James Alfred Barbour (June 1, 1891 – May 13, 1953) was a Canadian ice hockey player who played in various professional and amateur leagues between about 1910 and 1930.

Alf Barbour
Alf Barbour.png
Born (1891-06-01)June 1, 1891
Souris, Manitoba, Canada
Died May 13, 1953(1953-05-13) (aged 61)
Calgary, Alberta, Canada
Height 6 ft 0 in (183 cm)
Weight 170 lb (77 kg; 12 st 2 lb)
Position Rover
Played for Portland Rosebuds
Victoria Aristocrats
Playing career 1908–1923

Barbour played for the Taber Cooks (five players had the surname Cook and were sometimes called the Taber Chefs) on the 1912 and 1913 Alberta provincial champion teams.[1] In 1915 Barbour took a job in Blairmore, Alberta as a pharmacist, earning his nickname 'Doc', and played competitive amateur hockey there. Between 1915 and 1918 Barbour played for the Portland Rosebuds[2] of the Pacific Coast Hockey Association, and was on the first American team to play in a Stanley Cup final. He married Lula Beck of Coleman, Alberta in 1916. In 1919 Barbour played his last professional season with the Victoria Aristocrats. In 1920 Barbourt purchased a pharmacy in Bellevue, Alberta and was captain of the Bellevue Bulldogs in the 1920s. Despite a leg injury in a 1923 hockey game,[3] Barbour continued to play and referee until 1934 when he sold his pharmacy and moved to Creston, BC. He died in Calgary in 1953, aged 61.[4]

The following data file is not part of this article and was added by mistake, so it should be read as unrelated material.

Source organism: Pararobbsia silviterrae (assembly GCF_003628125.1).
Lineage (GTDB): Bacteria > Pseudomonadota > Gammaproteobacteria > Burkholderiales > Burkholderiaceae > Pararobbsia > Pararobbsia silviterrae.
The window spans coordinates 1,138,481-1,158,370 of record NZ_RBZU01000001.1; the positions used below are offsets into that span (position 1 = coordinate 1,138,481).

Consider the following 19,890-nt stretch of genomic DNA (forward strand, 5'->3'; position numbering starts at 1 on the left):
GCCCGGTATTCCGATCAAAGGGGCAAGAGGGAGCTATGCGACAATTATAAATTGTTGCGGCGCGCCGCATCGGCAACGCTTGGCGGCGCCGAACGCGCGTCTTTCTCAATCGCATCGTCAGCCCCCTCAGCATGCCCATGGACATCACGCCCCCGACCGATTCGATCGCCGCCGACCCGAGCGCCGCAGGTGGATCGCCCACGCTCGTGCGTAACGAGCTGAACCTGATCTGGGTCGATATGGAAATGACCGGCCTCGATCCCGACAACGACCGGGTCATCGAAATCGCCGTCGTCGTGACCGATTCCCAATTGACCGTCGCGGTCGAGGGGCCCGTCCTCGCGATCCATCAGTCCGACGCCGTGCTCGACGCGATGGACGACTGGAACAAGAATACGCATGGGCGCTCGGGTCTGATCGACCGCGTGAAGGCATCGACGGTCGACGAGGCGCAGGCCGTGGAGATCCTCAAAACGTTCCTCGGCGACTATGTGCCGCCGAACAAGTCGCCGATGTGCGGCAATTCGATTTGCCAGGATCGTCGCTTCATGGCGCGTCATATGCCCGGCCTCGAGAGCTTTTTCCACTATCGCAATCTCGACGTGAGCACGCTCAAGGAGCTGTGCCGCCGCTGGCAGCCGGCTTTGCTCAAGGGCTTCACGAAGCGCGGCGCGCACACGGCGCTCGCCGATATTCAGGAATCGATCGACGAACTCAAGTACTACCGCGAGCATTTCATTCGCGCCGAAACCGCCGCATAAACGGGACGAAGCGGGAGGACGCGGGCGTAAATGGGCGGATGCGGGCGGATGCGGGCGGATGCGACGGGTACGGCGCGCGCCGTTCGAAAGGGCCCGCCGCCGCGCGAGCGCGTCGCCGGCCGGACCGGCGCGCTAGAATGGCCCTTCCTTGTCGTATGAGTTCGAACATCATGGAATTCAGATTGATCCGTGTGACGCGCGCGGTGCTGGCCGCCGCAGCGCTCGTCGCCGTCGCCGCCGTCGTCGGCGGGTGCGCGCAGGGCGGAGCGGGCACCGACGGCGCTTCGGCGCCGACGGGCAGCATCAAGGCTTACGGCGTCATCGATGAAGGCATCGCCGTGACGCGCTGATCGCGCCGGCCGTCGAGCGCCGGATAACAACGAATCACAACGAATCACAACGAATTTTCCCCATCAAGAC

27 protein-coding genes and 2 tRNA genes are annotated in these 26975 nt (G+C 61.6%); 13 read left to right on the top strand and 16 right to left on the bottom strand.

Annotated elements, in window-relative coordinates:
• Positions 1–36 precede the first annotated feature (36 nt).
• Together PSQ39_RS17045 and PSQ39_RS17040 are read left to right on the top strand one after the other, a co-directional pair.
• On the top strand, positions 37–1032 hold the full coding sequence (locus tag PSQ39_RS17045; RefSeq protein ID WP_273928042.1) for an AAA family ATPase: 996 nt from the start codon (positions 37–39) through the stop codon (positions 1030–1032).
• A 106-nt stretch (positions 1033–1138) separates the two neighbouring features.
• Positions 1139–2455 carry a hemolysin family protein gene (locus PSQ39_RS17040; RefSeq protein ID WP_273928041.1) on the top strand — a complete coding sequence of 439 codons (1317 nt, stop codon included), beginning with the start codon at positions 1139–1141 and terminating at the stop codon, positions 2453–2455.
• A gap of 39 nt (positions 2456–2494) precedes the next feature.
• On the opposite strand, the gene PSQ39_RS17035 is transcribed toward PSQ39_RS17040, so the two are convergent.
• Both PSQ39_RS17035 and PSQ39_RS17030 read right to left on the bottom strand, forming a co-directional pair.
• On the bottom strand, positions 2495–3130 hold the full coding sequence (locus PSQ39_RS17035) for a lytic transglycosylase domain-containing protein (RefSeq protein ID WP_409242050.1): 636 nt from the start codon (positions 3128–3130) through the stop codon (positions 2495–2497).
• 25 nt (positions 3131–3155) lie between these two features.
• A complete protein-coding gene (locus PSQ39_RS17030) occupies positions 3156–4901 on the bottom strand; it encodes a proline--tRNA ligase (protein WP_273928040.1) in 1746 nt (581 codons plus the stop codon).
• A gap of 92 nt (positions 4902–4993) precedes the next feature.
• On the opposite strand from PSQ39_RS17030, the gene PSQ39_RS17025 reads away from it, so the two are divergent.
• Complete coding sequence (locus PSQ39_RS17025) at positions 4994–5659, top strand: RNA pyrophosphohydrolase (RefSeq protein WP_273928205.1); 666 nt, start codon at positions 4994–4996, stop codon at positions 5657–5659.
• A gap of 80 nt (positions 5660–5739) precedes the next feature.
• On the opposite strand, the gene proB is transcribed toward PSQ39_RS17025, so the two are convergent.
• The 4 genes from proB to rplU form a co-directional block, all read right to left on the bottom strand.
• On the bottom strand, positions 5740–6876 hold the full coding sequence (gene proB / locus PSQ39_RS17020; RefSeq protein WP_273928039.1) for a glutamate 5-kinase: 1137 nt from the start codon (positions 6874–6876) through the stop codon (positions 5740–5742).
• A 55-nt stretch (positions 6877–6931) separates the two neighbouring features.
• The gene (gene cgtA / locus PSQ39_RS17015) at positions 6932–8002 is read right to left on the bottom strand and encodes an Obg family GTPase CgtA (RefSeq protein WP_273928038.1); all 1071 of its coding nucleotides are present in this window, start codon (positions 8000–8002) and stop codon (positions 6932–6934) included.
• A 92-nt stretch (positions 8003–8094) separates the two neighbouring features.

ReferencesEdit

  1. ^ Eskimos Lost to Taber Cooks Edmonton Bulletin, February 14, 1913
  2. ^ "Official rules for ice hockey, speed skating, figure skating and curling". New York, American sports publishing company.
  3. ^ Doc Barbour Sustains Broken Leg Blairmore Enterprise, January 11, 1923
  4. ^ Obituaries, The Calgary Herald, May 14, 1953, pg. 20

External linksEdit